Southcentral Foundation’s Path to Self-Governance
Interest among American Indian Tribes in taking ownership of their own health care is high, and there is good reason for this. Research has shown that when the people receiving health services are involved in the decision-making process, or better yet, if they own their own health care, programs and services have a potential for enhancement and the people’s health statistics will improve. At Southcentral Foundation, Alaska Native people have been running their own health care system for over two decades. The following provides some brief information about SCF’s path to self-governance.
SCF was established in 1982 under the Tribal authority of Cook Inlet Region, Inc. SCF’s first self-determination contract was in 1984 for the provision of dentistry, optometry, community health representatives, and injury control services. A funding request to provide substance abuse treatment services was added in 1987.
Throughout the late 1980s and the early 1990s, SCF increased its contracting capacity and by late 1994, it was administering nearly half the primary care services for Alaska Native people in the Cook Inlet region. Self-governance, a Tribally-driven initiative made possible through congressional appropriations, opened the door for Alaska Native people to completely redesign the health care system based on the Alaska Native community’s needs and values.
In 1998, SCF took ownership and management of primary care and other programs located in the Anchorage Native Primary Care Center. And in 1999, SCF and the Alaska Native Tribal Health Consortium signed an agreement to take ownership and management of the entire Alaska Native Medical Center. SCF spent a year collecting feedback from the Alaska Native Community and finding out what they wanted from the health care system, and using this feedback, launched the Nuka System of Care in partnership with the Alaska Native community. This involved a complete overhaul of the entire system; not only was direct care changed, but also every other area of SCF including human resources, data services, finance, etc.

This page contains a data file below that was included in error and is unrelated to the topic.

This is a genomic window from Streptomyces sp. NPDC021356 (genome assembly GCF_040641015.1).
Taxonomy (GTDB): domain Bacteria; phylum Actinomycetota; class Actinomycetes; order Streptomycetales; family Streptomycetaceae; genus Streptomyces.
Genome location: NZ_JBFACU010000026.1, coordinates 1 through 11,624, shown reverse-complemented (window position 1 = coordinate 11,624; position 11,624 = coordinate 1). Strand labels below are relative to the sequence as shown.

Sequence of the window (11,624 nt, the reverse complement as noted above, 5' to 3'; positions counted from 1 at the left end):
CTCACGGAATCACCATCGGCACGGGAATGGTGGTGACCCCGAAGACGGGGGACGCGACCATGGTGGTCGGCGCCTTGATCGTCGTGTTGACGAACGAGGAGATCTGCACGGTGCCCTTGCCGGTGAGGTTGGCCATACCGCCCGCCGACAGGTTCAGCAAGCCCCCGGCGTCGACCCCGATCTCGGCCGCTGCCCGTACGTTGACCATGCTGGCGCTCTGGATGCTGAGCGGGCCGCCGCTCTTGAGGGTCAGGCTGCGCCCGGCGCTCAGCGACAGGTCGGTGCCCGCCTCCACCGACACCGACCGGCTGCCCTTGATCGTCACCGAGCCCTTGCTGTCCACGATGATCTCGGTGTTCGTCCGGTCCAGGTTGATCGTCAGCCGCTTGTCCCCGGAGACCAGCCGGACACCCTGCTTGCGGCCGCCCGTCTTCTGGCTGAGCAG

Today, SCF serves over 65,000 customer-owners living in Anchorage, the Matanuska-Susitna Valley, and 55 rural villages in the Anchorage Service Unit. Health outcomes for customer-owners have improved significantly, with emergency room visits decreasing by 40% from 2000 to 2017, and hospital stays decreasing by 36% during that same time period. SCF is in the 90th percentile nationwide for the Healthcare Effectiveness Data and Information Set benchmarks in measures such as cervical cancer screening, diabetes poor control, and CVD control < 100 mg/dL. 97% of customer-owners are satisfied with the care provided by SCF, and SCF has also achieved 95%employee satisfaction. SCF continually works with the Alaska Native Community to improve the system and offer programs suited to the community’s needs. For more information about SCF’s journey to self-governance, contact the SCF Learning Institute today!